The following is taken from the United Farm Workers main website:
The following piece, titled “Sons of Zapata,” is about the farmworker strike in Rio Grande City in 1966. We present this document as part of our contribution to help rebuild the important history of the struggle of the Texas farmworkers.
In order to appreciate the sacrifices made by the Sons of Zapata in their struggle for dignity and justice, it is necessary to know something of the land in which they live and manner in which they have been ignored by their fellow Americans.
The average tourist, whose destination is Old Mexico and who passes through south Texas only incidentally, does not enter Starr County for it is not on the usual tourist routes. Starr County is an isolated backwater, outside the mainstream of whom are of Mexican descent, are among the least well educated and the most unspeakably impoverished of any in the entire United States.
Except for a few oil and natural gas wells, industry is non- existent in Starr County. The only important means of livelihood available to the people is farm work, ( prior to June, 1966, agricultural labor in Starr County drew $.40 to a maximum of $.85 cents an hour) and offers year-round jobs to but a few. The scarcity of jobs and the meagerness of the pay accounts for the large number of residents who migrate to other parts of the country in search of farm work during the summer of each year. From the valley of the Rio Grande, Mexican-American farm workers travel in their, rickety old cars and heavily laden pick-ups to gather in the harvests of Arizona, California, Oregon, Colorado, and other states. They return to Texas in the fall, and try to get through the winter on the strength of their summer earnings.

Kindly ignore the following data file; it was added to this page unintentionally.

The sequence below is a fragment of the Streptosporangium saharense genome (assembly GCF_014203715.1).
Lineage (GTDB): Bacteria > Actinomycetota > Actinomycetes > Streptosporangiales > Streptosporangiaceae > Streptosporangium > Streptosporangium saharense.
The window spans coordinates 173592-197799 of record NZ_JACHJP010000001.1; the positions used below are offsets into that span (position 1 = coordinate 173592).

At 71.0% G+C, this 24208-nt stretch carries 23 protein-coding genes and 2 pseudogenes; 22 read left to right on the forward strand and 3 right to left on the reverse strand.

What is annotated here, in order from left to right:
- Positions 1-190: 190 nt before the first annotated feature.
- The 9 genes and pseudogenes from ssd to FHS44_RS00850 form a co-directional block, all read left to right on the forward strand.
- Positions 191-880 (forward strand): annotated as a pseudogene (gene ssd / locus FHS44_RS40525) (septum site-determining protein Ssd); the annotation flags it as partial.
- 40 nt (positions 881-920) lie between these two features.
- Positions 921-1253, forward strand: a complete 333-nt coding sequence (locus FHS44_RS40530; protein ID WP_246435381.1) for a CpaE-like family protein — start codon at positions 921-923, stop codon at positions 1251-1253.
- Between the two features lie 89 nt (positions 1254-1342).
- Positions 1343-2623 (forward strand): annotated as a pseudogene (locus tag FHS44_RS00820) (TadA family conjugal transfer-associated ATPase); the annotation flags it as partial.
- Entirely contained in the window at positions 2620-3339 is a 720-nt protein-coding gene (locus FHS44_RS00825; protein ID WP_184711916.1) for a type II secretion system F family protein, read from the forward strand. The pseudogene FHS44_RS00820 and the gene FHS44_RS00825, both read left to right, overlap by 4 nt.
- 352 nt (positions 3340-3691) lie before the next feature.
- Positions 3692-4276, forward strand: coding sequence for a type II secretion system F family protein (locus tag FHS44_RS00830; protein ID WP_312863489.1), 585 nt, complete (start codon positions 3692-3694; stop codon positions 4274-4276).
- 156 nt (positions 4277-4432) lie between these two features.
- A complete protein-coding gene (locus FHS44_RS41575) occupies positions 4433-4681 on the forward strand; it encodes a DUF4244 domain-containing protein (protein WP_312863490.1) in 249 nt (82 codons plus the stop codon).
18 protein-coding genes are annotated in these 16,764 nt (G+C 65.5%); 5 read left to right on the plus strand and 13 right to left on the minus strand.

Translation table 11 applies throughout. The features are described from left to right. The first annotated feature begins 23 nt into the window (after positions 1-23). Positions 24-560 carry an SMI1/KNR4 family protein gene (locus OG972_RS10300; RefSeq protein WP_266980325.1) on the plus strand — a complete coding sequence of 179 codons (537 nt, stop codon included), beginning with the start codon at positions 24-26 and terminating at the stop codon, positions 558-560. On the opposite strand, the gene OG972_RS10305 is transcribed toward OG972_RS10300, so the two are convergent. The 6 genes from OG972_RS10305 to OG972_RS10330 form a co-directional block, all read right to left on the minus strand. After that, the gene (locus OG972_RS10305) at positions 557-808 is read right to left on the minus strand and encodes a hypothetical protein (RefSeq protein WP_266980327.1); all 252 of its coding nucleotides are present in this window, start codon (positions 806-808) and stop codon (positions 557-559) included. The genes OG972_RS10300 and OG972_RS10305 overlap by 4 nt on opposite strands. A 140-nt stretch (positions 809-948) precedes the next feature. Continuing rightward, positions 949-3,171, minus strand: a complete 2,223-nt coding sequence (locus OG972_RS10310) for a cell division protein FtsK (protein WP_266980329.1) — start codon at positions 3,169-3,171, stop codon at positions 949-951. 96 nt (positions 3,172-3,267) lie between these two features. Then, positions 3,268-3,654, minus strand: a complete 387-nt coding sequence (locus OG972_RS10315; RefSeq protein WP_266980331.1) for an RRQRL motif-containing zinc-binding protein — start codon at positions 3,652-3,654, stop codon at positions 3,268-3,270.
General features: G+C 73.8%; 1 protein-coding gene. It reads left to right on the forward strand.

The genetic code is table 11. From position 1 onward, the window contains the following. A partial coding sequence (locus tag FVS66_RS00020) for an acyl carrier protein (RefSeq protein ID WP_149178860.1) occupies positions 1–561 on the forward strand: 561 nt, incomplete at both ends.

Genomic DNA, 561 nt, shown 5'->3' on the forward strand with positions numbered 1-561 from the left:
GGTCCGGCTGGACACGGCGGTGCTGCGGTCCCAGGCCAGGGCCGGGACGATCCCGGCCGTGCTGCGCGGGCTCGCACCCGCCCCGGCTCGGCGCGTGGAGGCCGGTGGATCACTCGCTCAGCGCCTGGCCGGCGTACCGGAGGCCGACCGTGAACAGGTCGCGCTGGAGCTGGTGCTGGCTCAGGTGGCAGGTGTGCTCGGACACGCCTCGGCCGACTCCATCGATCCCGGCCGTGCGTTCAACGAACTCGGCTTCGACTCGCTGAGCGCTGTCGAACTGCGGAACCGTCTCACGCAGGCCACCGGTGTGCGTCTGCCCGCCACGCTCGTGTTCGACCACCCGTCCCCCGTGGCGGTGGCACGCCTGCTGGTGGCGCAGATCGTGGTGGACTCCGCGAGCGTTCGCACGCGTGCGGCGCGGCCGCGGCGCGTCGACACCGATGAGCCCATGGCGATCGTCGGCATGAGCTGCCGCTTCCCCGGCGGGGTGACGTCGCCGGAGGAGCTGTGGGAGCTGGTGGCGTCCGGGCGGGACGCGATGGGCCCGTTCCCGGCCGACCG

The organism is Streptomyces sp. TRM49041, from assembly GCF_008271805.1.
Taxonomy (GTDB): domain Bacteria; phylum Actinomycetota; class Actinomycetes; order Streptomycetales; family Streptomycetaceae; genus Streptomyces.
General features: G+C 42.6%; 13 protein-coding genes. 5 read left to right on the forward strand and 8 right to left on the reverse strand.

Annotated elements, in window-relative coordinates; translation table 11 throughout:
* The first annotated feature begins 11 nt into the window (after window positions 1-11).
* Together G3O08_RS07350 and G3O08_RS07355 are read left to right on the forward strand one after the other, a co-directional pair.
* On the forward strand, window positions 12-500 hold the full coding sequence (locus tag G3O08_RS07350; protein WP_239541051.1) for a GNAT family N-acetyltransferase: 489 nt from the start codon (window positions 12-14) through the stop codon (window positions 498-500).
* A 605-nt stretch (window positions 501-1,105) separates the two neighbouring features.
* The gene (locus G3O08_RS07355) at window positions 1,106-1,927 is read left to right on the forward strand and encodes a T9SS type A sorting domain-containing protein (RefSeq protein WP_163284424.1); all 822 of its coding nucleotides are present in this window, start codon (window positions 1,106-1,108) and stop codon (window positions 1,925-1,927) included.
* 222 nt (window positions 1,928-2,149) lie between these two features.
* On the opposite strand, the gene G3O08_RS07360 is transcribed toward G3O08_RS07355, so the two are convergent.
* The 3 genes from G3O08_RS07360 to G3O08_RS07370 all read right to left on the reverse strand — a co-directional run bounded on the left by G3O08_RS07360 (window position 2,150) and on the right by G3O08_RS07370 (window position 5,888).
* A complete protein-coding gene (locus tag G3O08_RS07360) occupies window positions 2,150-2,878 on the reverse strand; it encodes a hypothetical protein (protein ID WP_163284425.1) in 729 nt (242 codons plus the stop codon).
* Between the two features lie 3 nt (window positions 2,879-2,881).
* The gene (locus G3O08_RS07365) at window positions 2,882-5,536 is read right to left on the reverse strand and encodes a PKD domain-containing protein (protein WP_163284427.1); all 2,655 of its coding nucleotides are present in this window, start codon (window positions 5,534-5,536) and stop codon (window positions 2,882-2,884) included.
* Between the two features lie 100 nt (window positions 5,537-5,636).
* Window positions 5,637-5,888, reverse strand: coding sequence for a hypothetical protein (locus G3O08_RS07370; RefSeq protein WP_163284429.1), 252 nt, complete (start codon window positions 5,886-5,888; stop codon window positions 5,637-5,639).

The single most important reason for the disparity between the several dollars an hour paid to industrial workers in American and the $.40-$.85 an hour paid to farm workers is that industrial workers are organized into labor unions. The National Labor Relations Act, which is regarded as a bill of rights for industrial worker organizations, specifically excludes agricultural workers from its provisions. This means that employers are under no obligation to bargain collectively with their employees, even if every one of them has signed an authorization card. There is no way in which an employer of farm workers can be forced to hold a representation election. In addition to the the exclusions of farm laborers from the NLRA, the organization of agricultural employees in Texas is made even more difficult by the failure of state law to protect workers who sign authorization cards from being discharged or discriminated against their employers. Organizing any union in Texas has always been difficult; organizing a farm workers union has been thought impossible heretofore.
Portrait of Starr County